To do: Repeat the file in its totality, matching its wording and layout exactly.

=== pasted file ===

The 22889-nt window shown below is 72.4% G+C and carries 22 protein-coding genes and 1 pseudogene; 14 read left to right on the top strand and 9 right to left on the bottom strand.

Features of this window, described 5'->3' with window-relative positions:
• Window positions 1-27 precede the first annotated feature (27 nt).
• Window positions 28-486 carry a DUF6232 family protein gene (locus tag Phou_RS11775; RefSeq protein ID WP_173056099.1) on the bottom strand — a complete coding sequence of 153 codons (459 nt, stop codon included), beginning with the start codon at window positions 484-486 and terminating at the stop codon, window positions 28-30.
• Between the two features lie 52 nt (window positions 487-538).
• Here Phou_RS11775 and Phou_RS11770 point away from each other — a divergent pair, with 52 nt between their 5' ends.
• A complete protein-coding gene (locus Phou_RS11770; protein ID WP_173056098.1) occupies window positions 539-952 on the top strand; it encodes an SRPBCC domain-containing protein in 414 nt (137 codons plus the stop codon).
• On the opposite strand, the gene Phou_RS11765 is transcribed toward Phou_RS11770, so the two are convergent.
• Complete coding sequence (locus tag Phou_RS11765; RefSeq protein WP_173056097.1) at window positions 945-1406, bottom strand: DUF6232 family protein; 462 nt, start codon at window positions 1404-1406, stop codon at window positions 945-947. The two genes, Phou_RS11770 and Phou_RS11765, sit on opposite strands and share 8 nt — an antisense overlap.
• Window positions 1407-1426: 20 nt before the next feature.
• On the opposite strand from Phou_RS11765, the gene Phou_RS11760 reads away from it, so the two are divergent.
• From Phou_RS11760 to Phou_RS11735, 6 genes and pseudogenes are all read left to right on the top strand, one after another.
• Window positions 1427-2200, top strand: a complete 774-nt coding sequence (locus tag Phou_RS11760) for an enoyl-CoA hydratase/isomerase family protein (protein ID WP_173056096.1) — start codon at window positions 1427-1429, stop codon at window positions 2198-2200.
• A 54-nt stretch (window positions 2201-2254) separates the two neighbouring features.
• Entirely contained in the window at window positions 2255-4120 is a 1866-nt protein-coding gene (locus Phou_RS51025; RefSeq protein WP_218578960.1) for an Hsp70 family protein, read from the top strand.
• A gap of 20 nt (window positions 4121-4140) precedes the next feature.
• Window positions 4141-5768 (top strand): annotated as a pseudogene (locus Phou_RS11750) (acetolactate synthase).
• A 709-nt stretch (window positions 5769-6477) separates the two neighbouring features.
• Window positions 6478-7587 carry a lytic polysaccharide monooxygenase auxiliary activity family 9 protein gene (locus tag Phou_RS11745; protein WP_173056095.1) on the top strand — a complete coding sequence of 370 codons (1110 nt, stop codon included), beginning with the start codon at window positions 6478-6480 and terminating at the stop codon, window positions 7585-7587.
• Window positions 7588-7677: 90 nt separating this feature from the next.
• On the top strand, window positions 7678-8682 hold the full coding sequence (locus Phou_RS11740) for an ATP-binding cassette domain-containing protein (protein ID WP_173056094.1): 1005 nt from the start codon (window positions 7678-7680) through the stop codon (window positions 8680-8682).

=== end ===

The 22889-nt window shown below is 72.4% G+C and carries 22 protein-coding genes and 1 pseudogene; 14 read left to right on the top strand and 9 right to left on the bottom strand.

Features of this window, described 5'->3' with window-relative positions:
• Window positions 1-27 precede the first annotated feature (27 nt).
• Window positions 28-486 carry a DUF6232 family protein gene (locus tag Phou_RS11775; RefSeq protein ID WP_173056099.1) on the bottom strand — a complete coding sequence of 153 codons (459 nt, stop codon included), beginning with the start codon at window positions 484-486 and terminating at the stop codon, window positions 28-30.
• Between the two features lie 52 nt (window positions 487-538).
• Here Phou_RS11775 and Phou_RS11770 point away from each other — a divergent pair, with 52 nt between their 5' ends.
• A complete protein-coding gene (locus Phou_RS11770; protein ID WP_173056098.1) occupies window positions 539-952 on the top strand; it encodes an SRPBCC domain-containing protein in 414 nt (137 codons plus the stop codon).
• On the opposite strand, the gene Phou_RS11765 is transcribed toward Phou_RS11770, so the two are convergent.
• Complete coding sequence (locus tag Phou_RS11765; RefSeq protein WP_173056097.1) at window positions 945-1406, bottom strand: DUF6232 family protein; 462 nt, start codon at window positions 1404-1406, stop codon at window positions 945-947. The two genes, Phou_RS11770 and Phou_RS11765, sit on opposite strands and share 8 nt — an antisense overlap.
• Window positions 1407-1426: 20 nt before the next feature.
• On the opposite strand from Phou_RS11765, the gene Phou_RS11760 reads away from it, so the two are divergent.
• From Phou_RS11760 to Phou_RS11735, 6 genes and pseudogenes are all read left to right on the top strand, one after another.
• Window positions 1427-2200, top strand: a complete 774-nt coding sequence (locus tag Phou_RS11760) for an enoyl-CoA hydratase/isomerase family protein (protein ID WP_173056096.1) — start codon at window positions 1427-1429, stop codon at window positions 2198-2200.
• A 54-nt stretch (window positions 2201-2254) separates the two neighbouring features.
• Entirely contained in the window at window positions 2255-4120 is a 1866-nt protein-coding gene (locus Phou_RS51025; RefSeq protein WP_218578960.1) for an Hsp70 family protein, read from the top strand.
• A gap of 20 nt (window positions 4121-4140) precedes the next feature.
• Window positions 4141-5768 (top strand): annotated as a pseudogene (locus Phou_RS11750) (acetolactate synthase).
• A 709-nt stretch (window positions 5769-6477) separates the two neighbouring features.
• Window positions 6478-7587 carry a lytic polysaccharide monooxygenase auxiliary activity family 9 protein gene (locus tag Phou_RS11745; protein WP_173056095.1) on the top strand — a complete coding sequence of 370 codons (1110 nt, stop codon included), beginning with the start codon at window positions 6478-6480 and terminating at the stop codon, window positions 7585-7587.
• Window positions 7588-7677: 90 nt separating this feature from the next.
• On the top strand, window positions 7678-8682 hold the full coding sequence (locus Phou_RS11740) for an ATP-binding cassette domain-containing protein (protein ID WP_173056094.1): 1005 nt from the start codon (window positions 7678-7680) through the stop codon (window positions 8680-8682).